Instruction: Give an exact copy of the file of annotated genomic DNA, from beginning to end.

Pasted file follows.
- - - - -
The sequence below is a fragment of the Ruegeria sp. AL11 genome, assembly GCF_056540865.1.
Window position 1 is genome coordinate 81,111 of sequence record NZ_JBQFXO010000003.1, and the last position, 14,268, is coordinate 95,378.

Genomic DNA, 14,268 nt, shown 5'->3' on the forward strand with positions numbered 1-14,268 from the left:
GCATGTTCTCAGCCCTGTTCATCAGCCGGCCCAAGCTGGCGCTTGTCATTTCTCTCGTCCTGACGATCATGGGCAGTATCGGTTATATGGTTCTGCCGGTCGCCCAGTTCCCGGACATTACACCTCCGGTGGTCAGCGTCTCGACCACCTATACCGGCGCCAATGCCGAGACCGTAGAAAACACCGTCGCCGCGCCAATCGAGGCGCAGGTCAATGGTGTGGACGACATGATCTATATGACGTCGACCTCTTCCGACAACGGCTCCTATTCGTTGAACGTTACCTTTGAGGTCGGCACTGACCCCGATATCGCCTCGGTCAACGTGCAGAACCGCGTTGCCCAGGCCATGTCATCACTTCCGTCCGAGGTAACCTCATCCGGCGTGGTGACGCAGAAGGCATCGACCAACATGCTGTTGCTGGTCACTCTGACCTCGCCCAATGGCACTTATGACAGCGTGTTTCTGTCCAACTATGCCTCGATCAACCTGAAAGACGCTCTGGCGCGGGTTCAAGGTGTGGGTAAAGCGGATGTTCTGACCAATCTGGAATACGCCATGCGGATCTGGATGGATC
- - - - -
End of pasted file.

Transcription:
The sequence below is a fragment of the Ruegeria sp. AL11 genome, assembly GCF_056540865.1.
Window position 1 is genome coordinate 81,111 of sequence record NZ_JBQFXO010000003.1, and the last position, 14,268, is coordinate 95,378.

Genomic DNA, 14,268 nt, shown 5'->3' on the forward strand with positions numbered 1-14,268 from the left:
GCATGTTCTCAGCCCTGTTCATCAGCCGGCCCAAGCTGGCGCTTGTCATTTCTCTCGTCCTGACGATCATGGGCAGTATCGGTTATATGGTTCTGCCGGTCGCCCAGTTCCCGGACATTACACCTCCGGTGGTCAGCGTCTCGACCACCTATACCGGCGCCAATGCCGAGACCGTAGAAAACACCGTCGCCGCGCCAATCGAGGCGCAGGTCAATGGTGTGGACGACATGATCTATATGACGTCGACCTCTTCCGACAACGGCTCCTATTCGTTGAACGTTACCTTTGAGGTCGGCACTGACCCCGATATCGCCTCGGTCAACGTGCAGAACCGCGTTGCCCAGGCCATGTCATCACTTCCGTCCGAGGTAACCTCATCCGGCGTGGTGACGCAGAAGGCATCGACCAACATGCTGTTGCTGGTCACTCTGACCTCGCCCAATGGCACTTATGACAGCGTGTTTCTGTCCAACTATGCCTCGATCAACCTGAAAGACGCTCTGGCGCGGGTTCAAGGTGTGGGTAAAGCGGATGTTCTGACCAATCTGGAATACGCCATGCGGATCTGGATGGATC